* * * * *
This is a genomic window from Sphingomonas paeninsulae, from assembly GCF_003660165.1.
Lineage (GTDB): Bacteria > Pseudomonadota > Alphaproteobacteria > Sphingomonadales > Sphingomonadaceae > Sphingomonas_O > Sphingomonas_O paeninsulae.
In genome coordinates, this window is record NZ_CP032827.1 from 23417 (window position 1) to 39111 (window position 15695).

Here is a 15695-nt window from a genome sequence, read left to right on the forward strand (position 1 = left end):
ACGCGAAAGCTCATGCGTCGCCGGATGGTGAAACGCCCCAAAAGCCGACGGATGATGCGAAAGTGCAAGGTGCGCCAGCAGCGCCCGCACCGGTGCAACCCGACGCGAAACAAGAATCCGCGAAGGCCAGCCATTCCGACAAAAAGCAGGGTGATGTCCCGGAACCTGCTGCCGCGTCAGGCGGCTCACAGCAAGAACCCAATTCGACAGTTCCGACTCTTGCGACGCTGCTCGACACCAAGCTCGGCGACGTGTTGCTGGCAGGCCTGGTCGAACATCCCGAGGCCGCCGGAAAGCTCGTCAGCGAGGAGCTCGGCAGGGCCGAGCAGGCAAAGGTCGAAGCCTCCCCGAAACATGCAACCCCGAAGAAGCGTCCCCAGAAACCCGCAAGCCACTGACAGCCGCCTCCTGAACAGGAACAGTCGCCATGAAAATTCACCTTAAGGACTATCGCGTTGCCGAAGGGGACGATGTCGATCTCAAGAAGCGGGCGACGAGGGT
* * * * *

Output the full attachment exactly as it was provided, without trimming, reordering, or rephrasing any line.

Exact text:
This is a genomic window from Sphingomonas paeninsulae, from assembly GCF_003660165.1.
Lineage (GTDB): Bacteria > Pseudomonadota > Alphaproteobacteria > Sphingomonadales > Sphingomonadaceae > Sphingomonas_O > Sphingomonas_O paeninsulae.
In genome coordinates, this window is record NZ_CP032827.1 from 23417 (window position 1) to 39111 (window position 15695).

Here is a 15695-nt window from a genome sequence, read left to right on the forward strand (position 1 = left end):
ACGCGAAAGCTCATGCGTCGCCGGATGGTGAAACGCCCCAAAAGCCGACGGATGATGCGAAAGTGCAAGGTGCGCCAGCAGCGCCCGCACCGGTGCAACCCGACGCGAAACAAGAATCCGCGAAGGCCAGCCATTCCGACAAAAAGCAGGGTGATGTCCCGGAACCTGCTGCCGCGTCAGGCGGCTCACAGCAAGAACCCAATTCGACAGTTCCGACTCTTGCGACGCTGCTCGACACCAAGCTCGGCGACGTGTTGCTGGCAGGCCTGGTCGAACATCCCGAGGCCGCCGGAAAGCTCGTCAGCGAGGAGCTCGGCAGGGCCGAGCAGGCAAAGGTCGAAGCCTCCCCGAAACATGCAACCCCGAAGAAGCGTCCCCAGAAACCCGCAAGCCACTGACAGCCGCCTCCTGAACAGGAACAGTCGCCATGAAAATTCACCTTAAGGACTATCGCGTTGCCGAAGGGGACGATGTCGATCTCAAGAAGCGGGCGACGAGGGT